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Logo of Phnom Penh Post newspaper Phnom Penh Post - Heavy rains to continue

People transport an item of furniture along a flooded street yesterday in Chbar Ampov district’s Niroth commune after heavy rain left most of the community roads unusable by vehicles.
People transport an item of furniture along a flooded street yesterday in Chbar Ampov district’s Niroth commune after heavy rain left most of the community roads unusable by vehicles. Heng Chivoan

Heavy rains to continue

Five days of heavy rain flooded rice fields in Prey Veng and Svay Rieng provinces and some residential areas around Phnom Penh, causing capital residents to question when the city’s long-in-the-works sewage upgrade will finally be completed.

More rainfall is expected to flood the country’s northern provinces, including Ratanakkiri, Mondulkiri, Stung Treng, Preah Vihear, Oddar Meanchey, Kampong Thom, Kampong Speu, and parts of Banteay Meanchey, Siem Reap and Battambang, according to the Ministry of Water Resources and Meteorology.

Weather forecasts predict the rain will last for the next seven to eight days.

“It is hard to live when our house is full of smelly water and waste. We do not know when authorities will repair the drainage system in our area,” said Srin Kranh, 56, a resident of Phnom Penh’s Chbar Ampov district.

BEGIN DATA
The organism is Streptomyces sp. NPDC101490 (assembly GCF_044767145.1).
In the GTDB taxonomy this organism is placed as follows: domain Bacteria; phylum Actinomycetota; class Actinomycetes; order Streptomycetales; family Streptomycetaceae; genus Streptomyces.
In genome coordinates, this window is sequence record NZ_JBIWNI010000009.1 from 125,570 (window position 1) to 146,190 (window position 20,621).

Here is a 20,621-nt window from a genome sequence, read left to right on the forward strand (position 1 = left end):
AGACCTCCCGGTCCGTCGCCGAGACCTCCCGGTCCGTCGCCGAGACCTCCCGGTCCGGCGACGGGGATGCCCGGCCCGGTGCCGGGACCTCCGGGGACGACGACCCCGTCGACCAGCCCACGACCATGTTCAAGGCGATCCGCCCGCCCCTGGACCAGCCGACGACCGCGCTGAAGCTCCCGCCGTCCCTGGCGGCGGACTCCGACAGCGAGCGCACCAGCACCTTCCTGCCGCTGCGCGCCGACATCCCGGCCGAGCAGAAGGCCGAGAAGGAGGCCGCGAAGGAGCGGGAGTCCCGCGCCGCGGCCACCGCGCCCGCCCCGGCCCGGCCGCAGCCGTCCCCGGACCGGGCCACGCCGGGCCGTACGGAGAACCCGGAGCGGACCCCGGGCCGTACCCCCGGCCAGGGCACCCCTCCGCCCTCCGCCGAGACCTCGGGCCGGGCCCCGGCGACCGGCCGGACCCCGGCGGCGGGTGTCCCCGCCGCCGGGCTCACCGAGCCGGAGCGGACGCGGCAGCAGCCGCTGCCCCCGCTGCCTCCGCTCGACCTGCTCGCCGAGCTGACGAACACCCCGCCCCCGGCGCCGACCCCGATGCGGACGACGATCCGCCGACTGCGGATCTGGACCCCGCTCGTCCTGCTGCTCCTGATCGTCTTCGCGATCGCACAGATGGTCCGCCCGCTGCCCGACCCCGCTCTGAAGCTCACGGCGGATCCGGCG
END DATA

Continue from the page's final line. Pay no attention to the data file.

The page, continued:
The sewage water filling his home is knee-deep, Kranh said, adding that his family is also worried about getting an electrical shock.

But Lek Vuthy, a ministry consultant, preached patience, saying that upgrades to Phnom Penh’s sewage system undertaken by Japan would be completed “soon.”

As for provincial woes, Keo Vy, spokesman of the National Committee for Disaster Management, insisted the flooding won’t cause severe damage this year and in fact could provide a boon to unfilled reservoirs.

“Some plantations still don’t have enough water, so it will be good if the water levels rise as forecasted,” he said.

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